In ad­di­tion to the le­gal as­pect of the prob­lem, there is also an eco­nomic one. Where there is de­mand, there will be sup­ply. In 2014, all vol­un­teers, and there were tens of thou­sands of them, ba­si­cally armed them­selves, buy­ing weapons, hel­mets and body ar­mour at their own ex­pense. And now they are re­quired to come and sim­ply give up th­ese weapons. It is nec­es­sary to fore­see a mech­a­nism for such peo­ple. Fol­low­ing an­other mass school shoot­ing, Australia de­cided to calm down the sit­u­a­tion some­what by re­strict­ing the cir­cu­la­tion of au­to­matic weapons and buy­ing them back from cit­i­zens. The mar­ket price was of­fered and an owner could hand in their weapon in ex­change for money. Or con­vert it into a semi-au­to­matic, which is also a good op­tion. In this way, around 600,000 weapons were bought back. By the way, this is much cheaper than keep­ing en­tire de­part­ments in the SBU and the Min­istry of In­ter­nal Af­fairs that look for il­le­gal weapons. The re­sult of their work, mea­sured in dozens, hun­dreds or even thou­sands of weapons, is tiny com­pared with the scale of the prob­lem. The ef­fect will be much more sig­nif­i­cant than monthly amnesties that are for show. There is an­other way: the creation of a ter­ri­to­rial de­fence sys­tem and some kind of re­serve struc­tures. If a per­son is a member of Ter­ri­to­rial De­fence forces, they will be reg­is­tered, un­dergo reg­u­lar train­ing, their weapons will be kept in guarded ar­mouries, they will be warned about their re­spon­si­bil­i­ties and their psy­cho­log­i­cal and crim­i­nal back­ground will be well-known.


Ac­cord­ing to Ar­ti­cle 27 of the Con­sti­tu­tion, every Ukrainian has the right to de­fend their own lives and the lives of other peo­ple. This is an im­por­tant right, re­in­forced by the col­lec­tive re­spon­si­bil­ity of the state to pro­tect the lives of its cit­i­zens. But in re­al­ity, this is not the case. The state as a ser­vice provider is in prac­tice un­able to ful­fil its obli­ga­tions. There are many ex­am­ples of this. The as­sas­si­na­tion at­tempts and high-pro­file killings of well-known jour­nal­ists, pub­lic fig­ures and mil­i­tary lead­ers are just the tip of the ice­berg and un­der­score the sad ten­dency. It would seem that if the sit­u­a­tion is de­vel­op­ing in this way and the state is un­able to pro­tect its cit­i­zens, it should at least not pre­vent them from do­ing so on their own.

In Moldova, which was forced to re­solve a sim­i­lar prob­lem in 1994 (the con­flict in Transnis­tria), vi­o­lent crime fell by 50% in the few years fol­low­ing the adop­tion of the law on weapons. Peo­ple got the op­por­tu­nity to de­fend them­selves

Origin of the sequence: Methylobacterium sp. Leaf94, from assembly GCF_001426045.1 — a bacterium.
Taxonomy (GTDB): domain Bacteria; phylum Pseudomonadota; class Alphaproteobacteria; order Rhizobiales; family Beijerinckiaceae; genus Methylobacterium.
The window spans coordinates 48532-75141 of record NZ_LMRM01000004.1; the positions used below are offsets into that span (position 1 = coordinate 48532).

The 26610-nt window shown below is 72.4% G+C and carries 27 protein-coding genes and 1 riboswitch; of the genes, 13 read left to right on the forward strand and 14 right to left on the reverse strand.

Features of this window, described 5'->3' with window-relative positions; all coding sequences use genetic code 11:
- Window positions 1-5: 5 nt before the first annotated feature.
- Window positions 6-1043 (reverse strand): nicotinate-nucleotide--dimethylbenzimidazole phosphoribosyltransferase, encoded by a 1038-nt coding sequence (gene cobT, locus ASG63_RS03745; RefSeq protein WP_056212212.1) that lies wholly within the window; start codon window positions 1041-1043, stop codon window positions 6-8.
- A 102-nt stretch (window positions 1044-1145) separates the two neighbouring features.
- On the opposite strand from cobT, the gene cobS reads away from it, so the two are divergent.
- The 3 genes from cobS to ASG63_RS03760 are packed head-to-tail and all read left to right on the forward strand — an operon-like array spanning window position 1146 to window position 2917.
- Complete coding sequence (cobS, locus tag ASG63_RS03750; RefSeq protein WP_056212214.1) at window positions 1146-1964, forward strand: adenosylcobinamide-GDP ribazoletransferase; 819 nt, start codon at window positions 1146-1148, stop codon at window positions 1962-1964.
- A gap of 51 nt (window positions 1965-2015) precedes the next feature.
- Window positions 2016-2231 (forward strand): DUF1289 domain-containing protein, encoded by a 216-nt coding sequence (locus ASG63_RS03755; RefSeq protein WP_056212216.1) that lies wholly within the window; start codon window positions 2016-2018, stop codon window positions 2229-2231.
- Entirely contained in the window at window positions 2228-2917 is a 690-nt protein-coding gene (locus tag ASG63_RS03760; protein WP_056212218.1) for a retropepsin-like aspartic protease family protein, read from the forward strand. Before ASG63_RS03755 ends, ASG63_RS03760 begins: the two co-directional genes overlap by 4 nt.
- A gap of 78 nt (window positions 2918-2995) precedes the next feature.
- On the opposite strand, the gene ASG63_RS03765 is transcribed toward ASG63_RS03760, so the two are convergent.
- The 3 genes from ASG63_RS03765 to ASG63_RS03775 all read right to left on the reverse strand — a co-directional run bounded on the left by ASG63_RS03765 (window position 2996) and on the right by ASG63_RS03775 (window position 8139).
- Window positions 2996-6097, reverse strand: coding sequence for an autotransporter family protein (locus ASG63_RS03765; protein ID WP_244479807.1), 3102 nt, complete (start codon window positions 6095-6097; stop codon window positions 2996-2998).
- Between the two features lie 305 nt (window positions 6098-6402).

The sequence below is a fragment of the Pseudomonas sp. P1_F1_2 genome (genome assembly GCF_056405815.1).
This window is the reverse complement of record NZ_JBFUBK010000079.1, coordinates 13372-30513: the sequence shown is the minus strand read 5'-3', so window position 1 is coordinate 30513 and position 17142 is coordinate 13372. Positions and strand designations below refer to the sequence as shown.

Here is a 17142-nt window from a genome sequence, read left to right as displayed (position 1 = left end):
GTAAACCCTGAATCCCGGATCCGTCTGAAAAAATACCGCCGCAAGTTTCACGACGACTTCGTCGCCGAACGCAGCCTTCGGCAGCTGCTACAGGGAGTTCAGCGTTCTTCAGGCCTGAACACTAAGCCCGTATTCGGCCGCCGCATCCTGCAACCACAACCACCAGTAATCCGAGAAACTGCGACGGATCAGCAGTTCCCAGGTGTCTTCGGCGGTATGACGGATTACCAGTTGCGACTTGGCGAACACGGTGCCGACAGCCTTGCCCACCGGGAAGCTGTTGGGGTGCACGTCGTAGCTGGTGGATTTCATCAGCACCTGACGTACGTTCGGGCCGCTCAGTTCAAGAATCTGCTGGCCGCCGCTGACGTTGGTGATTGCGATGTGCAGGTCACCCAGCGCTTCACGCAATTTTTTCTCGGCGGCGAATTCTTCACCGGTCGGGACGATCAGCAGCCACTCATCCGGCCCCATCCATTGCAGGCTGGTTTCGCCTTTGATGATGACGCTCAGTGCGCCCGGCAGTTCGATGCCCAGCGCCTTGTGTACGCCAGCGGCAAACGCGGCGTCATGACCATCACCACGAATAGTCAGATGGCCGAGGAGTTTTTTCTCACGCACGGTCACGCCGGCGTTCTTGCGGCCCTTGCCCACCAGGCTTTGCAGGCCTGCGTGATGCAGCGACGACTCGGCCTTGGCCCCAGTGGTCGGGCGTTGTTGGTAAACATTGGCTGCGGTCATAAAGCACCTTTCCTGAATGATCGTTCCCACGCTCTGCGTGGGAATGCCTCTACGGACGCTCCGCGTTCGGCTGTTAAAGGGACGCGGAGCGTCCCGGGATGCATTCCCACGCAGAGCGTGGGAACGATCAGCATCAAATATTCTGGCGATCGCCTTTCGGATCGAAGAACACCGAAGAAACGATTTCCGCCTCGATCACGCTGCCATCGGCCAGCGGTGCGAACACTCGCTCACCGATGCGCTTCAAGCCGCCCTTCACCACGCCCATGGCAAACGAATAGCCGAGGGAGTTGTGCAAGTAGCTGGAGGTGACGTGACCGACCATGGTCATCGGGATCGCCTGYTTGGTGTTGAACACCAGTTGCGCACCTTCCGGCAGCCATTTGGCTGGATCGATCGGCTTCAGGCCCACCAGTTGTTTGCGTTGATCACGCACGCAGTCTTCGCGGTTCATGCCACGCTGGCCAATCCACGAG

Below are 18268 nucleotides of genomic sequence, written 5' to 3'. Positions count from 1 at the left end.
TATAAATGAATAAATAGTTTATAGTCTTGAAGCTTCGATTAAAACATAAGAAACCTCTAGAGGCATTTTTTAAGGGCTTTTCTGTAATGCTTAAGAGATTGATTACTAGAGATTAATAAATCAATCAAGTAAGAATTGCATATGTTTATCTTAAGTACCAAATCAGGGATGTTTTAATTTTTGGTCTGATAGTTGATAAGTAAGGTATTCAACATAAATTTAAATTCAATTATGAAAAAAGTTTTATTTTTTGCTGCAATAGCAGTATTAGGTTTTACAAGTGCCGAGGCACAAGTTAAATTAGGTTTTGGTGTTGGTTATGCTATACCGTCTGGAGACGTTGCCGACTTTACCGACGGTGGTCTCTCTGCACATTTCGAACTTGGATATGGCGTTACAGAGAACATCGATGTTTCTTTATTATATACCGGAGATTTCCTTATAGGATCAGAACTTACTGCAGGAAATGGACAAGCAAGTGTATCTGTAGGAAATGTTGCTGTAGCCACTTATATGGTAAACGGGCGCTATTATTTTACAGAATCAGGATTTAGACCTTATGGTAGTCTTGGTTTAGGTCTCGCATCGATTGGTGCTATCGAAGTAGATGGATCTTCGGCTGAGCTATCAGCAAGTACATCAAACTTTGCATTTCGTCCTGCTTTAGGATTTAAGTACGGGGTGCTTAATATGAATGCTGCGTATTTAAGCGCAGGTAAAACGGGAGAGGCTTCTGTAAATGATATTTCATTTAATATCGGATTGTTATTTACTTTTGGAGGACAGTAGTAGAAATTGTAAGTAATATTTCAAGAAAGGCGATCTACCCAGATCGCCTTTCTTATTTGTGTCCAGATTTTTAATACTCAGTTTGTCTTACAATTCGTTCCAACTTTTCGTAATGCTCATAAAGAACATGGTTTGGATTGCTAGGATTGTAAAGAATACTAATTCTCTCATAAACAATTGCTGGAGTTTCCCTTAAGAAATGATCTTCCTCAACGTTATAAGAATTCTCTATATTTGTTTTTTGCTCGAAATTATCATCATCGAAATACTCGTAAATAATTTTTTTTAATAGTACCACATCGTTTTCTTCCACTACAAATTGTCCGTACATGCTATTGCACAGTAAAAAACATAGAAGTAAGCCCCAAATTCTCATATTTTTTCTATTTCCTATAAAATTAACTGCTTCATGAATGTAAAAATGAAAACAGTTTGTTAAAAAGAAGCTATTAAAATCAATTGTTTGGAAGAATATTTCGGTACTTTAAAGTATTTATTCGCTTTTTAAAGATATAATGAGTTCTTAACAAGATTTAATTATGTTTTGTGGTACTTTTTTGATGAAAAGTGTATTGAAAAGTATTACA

Swiss com­pany Small Arms Sur­vey, which spe­cialises in mon­i­tor­ing the move­ment of il­le­gal weapons around the world, claims that more than

5 mil­lion had fallen into the hands of Ukraini­ans by 2015-2016

and the sense­less mug­gings and bur­glar­ies that were also epi­demic in 2016 Ukraine im­me­di­ately stopped.

Un­for­tu­nately, such reg­u­la­tions are still a com­plete pro­fa­na­tion in our coun­try. Weapons for self-de­fence (in the civilised world, a pis­tol that is stored in a safe near the bed and re­ceived af­ter train­ing, in­struc­tion and no­ti­fi­ca­tions about the re­spon­si­bil­ity they bring) are in fact in­ac­ces­si­ble to most Ukrainian cit­i­zens. The ex­cep­tion is peo­ple close to the au­thor­i­ties who are given guns as part of of­fi­cial awards, while mere mor­tals can only have hunt­ing or sports guns. But th­ese are com­pletely dif­fer­ent weapons that have an­other sphere of ap­pli­ca­tion.

"I think that com­mon sense will win and a law on weapons will be adopted," says Vi­taliy Kolomi­ets. "This will en­able peo­ple to have a means of self-de­fence, not just sports and hunt­ing weapons, un­der­stand in which con­di­tions they can be used and how they should be reg­is­tered. Any­one who owns such weapons will be well pre­pared, trained and re­spon­si­ble." In ad­di­tion, it will give an im­pe­tus to the de­vel­op­ment of an en­tire in­dus­try. In Ukraine, 70,000 per­mits are is­sued per year – most of them for the pur­chase of new weapons – so a care­ful ap­proach will sooner or later raise the is­sue of cre­at­ing spe­cial schools, clubs and shoot­ing ranges where a large num­ber of peo­ple can get tech­ni­cal train­ing. Then there will be some­where to em­ploy vet­er­ans with ex­pe­ri­ence and this will be­come an el­e­ment of re­ha­bil­i­ta­tion. Of course, a kind of cul­ture of han­dling weapons will emerge and, ac­cord­ingly, ad­di­tional steps to strengthen national se­cu­rity.

"Again, many lads re­paired weapons and worked on them dur­ing the war. Why can't they be given the op­por­tu­nity to do this un­der a li­cense so we can nur­ture our own Hugo Sch­meisser in Ukraine?" says Kolomi­ets. "This would be bet­ter than ar­rest­ing them and de­stroy­ing their work­shops or black­mail­ing them for bribes. For some rea­son, the state de­lib­er­ately wants to drive them into crime. But if they have th­ese skills, they should be able to work in the in­ter­ests of the state. Espe­cially since th­ese boys fought for us – many of them were in­jured and could not re­turn to ser­vice. They are young and are good with their hands, so the state should be in­ter­ested in their work. Mon­i­tor­ing and re­spon­si­bil­ity are all that is needed."


Not much is nec­es­sary to re­solve the sit­u­a­tion: clear and trans­par­ent rules, backed up by law. At first, adopt a ba­sic law on civil­ian weapons and am­mu­ni­tion. Set up an amnesty pe­riod so that peo­ple un­der­stand it is pos­si­ble to give up their ex­plo­sives, grenade launch­ers, gre­nades, ma­chine guns and the like. So that they can look at the law and read what is al­lowed and what is not. Then adopt a doc­u­ment on ter­ri­to­rial de­fence or re­serve armies based on it.

Af­ter all, they are quite ef­fec­tive. The Ukrainian Vol­un­teer Army is made up of peo­ple who or­gan­ised them­selves and paid for their own de­vel­op­ment. They need a le­gal sta­tus. The next stage is to re­move the po­lice mo­nop­oly on armed se­cu­rity when a cul­ture of han­dling weapons is es­tab­lished. This is worth tens of mil­lions of dol­lars. Give peo­ple the op­por­tu­nity to earn money from th­ese ser­vices. And five years later think about al­low­ing vet­er­ans to le­git­i­mately par­tic­i­pate in in­ter­na­tional mis­sions or com­mer­cial se­cu­rity struc­tures. We have many peo­ple who have fought that are good at it and like do­ing it. Why not let them work legally in this field? It is pos­si­ble that the le­gal­i­sa­tion of weapons will act as a vac­ci­na­tion against the crim­i­nal­i­sa­tion of vet­er­ans.